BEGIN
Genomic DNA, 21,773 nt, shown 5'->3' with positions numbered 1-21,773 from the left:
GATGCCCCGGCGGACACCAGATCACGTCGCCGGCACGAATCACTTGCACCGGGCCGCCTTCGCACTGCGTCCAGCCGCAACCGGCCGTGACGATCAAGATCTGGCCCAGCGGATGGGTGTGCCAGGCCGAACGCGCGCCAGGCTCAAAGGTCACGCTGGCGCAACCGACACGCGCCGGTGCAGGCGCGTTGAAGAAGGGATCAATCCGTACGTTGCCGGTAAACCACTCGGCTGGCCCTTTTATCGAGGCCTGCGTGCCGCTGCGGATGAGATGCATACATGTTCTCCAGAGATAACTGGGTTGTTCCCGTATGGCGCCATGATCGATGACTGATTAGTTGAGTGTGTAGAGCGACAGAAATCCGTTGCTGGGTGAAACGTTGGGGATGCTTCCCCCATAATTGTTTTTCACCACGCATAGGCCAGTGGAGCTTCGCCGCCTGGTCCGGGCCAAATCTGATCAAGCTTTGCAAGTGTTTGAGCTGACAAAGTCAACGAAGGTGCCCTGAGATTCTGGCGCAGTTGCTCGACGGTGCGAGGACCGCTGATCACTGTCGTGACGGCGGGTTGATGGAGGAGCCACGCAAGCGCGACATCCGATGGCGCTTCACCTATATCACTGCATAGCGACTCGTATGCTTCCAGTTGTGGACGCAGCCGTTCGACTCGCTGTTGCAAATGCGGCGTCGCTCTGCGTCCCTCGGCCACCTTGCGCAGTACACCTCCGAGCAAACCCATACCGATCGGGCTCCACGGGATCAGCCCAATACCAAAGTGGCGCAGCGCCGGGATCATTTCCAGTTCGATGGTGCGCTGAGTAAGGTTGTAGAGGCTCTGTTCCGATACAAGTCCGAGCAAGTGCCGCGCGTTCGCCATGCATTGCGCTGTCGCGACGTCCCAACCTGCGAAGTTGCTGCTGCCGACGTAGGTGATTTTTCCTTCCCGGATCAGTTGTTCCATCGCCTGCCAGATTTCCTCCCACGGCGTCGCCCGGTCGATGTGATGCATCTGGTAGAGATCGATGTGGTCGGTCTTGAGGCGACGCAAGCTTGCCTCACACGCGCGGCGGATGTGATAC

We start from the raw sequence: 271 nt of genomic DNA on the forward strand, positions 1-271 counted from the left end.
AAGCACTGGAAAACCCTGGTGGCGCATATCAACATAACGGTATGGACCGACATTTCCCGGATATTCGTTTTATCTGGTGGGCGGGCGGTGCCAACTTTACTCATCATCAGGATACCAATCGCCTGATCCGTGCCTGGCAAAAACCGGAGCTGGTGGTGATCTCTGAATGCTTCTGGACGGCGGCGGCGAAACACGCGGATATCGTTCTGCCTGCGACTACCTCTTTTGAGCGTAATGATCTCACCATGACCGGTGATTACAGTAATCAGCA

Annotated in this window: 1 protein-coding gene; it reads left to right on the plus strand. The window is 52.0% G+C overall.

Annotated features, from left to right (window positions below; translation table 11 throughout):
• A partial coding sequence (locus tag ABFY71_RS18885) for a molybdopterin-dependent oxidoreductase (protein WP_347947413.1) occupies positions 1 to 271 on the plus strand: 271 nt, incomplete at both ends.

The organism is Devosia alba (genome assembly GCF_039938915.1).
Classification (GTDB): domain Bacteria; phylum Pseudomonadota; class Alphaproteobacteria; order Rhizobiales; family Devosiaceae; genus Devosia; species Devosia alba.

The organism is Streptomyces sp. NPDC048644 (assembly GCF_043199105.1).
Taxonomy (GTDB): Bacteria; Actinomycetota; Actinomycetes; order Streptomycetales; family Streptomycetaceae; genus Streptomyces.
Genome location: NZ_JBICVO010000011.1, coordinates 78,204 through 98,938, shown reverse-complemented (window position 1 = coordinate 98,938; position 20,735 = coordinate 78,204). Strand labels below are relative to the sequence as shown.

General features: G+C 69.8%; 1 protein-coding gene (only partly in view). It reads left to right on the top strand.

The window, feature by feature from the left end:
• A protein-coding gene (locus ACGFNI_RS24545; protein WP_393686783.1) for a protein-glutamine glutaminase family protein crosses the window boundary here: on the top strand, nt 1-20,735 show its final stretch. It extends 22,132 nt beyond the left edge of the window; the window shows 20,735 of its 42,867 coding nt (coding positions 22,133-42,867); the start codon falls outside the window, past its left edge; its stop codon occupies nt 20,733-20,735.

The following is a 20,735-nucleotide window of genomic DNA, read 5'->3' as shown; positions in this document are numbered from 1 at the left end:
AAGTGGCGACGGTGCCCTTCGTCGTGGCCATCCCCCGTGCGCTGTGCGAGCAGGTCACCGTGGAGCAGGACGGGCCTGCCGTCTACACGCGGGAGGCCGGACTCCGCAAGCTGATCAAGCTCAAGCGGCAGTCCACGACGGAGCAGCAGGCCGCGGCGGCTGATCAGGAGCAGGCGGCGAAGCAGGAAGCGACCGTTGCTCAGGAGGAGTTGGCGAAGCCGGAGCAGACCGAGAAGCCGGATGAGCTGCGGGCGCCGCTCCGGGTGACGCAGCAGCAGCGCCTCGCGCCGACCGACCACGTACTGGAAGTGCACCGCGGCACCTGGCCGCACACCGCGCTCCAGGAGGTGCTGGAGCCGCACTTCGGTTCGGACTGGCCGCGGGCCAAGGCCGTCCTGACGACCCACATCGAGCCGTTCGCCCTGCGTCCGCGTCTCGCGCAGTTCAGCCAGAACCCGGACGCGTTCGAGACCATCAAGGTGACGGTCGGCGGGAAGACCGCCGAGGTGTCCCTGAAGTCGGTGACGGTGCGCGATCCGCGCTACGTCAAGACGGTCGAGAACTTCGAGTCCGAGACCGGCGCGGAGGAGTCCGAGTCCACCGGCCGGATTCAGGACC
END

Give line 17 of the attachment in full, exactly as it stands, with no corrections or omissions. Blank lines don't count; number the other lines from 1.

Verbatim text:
AAGTGGCGACGGTGCCCTTCGTCGTGGCCATCCCCCGTGCGCTGTGCGAGCAGGTCACCGTGGAGCAGGACGGGCCTGCCGTCTACACGCGGGAGGCCGGACTCCGCAAGCTGATCAAGCTCAAGCGGCAGTCCACGACGGAGCAGCAGGCCGCGGCGGCTGATCAGGAGCAGGCGGCGAAGCAGGAAGCGACCGTTGCTCAGGAGGAGTTGGCGAAGCCGGAGCAGACCGAGAAGCCGGATGAGCTGCGGGCGCCGCTCCGGGTGACGCAGCAGCAGCGCCTCGCGCCGACCGACCACGTACTGGAAGTGCACCGCGGCACCTGGCCGCACACCGCGCTCCAGGAGGTGCTGGAGCCGCACTTCGGTTCGGACTGGCCGCGGGCCAAGGCCGTCCTGACGACCCACATCGAGCCGTTCGCCCTGCGTCCGCGTCTCGCGCAGTTCAGCCAGAACCCGGACGCGTTCGAGACCATCAAGGTGACGGTCGGCGGGAAGACCGCCGAGGTGTCCCTGAAGTCGGTGACGGTGCGCGATCCGCGCTACGTCAAGACGGTCGAGAACTTCGAGTCCGAGACCGGCGCGGAGGAGTCCGAGTCCACCGGCCGGATTCAGGACC